Strauss provided a few lines of annotation in his score for Till Eulenspiegel, beginning with the violin’s opening first theme: the pleasant, cheerful melody easily brings to mind Strauss’ words, “Once upon a time there was a rogish jester…” A second theme immediately follows in the horn part, full of cheek and jaunty rhythms and under which Strauss wrote “whose name was Till Eulenspiegel.” Finally, the D Clarinet blows a musical raspberry that Strauss emphasizes with “That was a rascally scamp!”
Listeners will note the vast difference in character between the two themes introduced at the opening, but later on Strauss sometimes shifts their character tremendously. Till’s horn call, played softly the first time, gets repeated a bit louder, and then like an infectious troublemaker is caught up by the oboes, the clarinets, the bassoons, and so on until the whole orchestra is in Till’s grip. The excitement of the first section ends with Till metaphorically sticking out his tongue at the audience; the orchestra is silent as the D clarinet plays a rather irreverent seven-note phrase. The next section is full of Till looking for trouble and finding it. A fragmented Till theme in the lower strings evokes images of tip-toeing, until a cymbal crash interrupts, which Strauss accompanies with the words, “Hop! On horseback straight through the market women.” The chaos and shrieks Till elicits from the market women is clearly heard with flutter-tongue trumpets.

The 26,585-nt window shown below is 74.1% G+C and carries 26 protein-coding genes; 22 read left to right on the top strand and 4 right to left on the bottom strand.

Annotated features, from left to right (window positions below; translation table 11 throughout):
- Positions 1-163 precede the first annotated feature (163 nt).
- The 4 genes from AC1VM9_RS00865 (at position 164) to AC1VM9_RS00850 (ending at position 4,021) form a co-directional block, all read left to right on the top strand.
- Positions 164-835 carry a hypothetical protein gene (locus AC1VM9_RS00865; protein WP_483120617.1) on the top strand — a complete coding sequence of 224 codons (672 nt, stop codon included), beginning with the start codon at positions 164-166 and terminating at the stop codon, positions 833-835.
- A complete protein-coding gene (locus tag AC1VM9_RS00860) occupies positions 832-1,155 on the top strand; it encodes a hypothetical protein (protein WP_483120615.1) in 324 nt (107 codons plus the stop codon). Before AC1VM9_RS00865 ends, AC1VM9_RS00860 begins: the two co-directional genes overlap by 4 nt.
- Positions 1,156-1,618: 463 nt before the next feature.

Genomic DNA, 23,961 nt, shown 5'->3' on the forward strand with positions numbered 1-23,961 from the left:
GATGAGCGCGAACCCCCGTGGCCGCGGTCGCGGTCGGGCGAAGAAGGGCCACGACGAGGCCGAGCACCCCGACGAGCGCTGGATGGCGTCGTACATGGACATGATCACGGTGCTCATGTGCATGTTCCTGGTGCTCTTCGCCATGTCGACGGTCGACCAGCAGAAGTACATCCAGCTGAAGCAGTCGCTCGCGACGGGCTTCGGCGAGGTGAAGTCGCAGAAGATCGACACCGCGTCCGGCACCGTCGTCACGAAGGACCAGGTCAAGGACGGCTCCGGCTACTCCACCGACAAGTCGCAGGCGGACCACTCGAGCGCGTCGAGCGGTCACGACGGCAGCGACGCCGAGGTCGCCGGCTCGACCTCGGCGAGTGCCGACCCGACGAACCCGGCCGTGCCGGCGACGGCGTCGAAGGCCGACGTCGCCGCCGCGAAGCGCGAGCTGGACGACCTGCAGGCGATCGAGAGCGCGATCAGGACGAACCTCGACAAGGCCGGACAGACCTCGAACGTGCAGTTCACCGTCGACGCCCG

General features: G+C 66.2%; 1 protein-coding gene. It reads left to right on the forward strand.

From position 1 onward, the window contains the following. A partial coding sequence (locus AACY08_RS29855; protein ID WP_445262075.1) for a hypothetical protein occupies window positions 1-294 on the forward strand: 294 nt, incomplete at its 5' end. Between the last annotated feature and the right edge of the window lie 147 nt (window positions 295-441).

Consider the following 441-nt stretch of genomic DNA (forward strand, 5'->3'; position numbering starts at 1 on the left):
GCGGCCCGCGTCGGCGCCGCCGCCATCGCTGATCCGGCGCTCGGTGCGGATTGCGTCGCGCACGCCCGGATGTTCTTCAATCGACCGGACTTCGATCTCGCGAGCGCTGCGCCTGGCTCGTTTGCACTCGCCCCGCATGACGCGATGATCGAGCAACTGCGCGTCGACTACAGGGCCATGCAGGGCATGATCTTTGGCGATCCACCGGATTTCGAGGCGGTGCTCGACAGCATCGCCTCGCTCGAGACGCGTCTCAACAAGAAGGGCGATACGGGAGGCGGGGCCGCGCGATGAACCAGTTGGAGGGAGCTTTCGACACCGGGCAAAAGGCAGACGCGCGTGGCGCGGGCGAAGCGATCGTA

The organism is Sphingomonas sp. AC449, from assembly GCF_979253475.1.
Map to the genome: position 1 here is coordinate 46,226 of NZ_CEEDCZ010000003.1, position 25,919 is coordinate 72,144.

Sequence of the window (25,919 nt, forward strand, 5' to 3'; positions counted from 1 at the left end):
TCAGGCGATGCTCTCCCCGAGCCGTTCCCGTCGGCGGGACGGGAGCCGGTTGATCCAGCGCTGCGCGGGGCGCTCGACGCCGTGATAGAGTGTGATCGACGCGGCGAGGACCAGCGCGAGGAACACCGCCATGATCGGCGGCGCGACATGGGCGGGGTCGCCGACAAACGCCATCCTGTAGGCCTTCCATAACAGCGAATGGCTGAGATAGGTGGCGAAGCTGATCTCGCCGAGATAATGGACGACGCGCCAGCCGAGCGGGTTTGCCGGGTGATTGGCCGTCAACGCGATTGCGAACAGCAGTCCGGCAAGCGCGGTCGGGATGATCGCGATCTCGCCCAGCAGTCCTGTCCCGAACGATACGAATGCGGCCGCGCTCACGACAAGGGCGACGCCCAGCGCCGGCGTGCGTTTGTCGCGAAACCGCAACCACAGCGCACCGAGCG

The end of Till Eulenspiegel takes an unexpected twist as Strauss deviates from the typical legend of Till, where he always escapes. Instead, Till is caught and graphically hanged, depicted by a strangled clarinet. The calmer music from the opening returns as if to remind the audience it’s best to behave. However, Till’s mischievous motives have the last word, suggesting his rebellious spirit lives on.
–Program Note by Lauren Palfreyman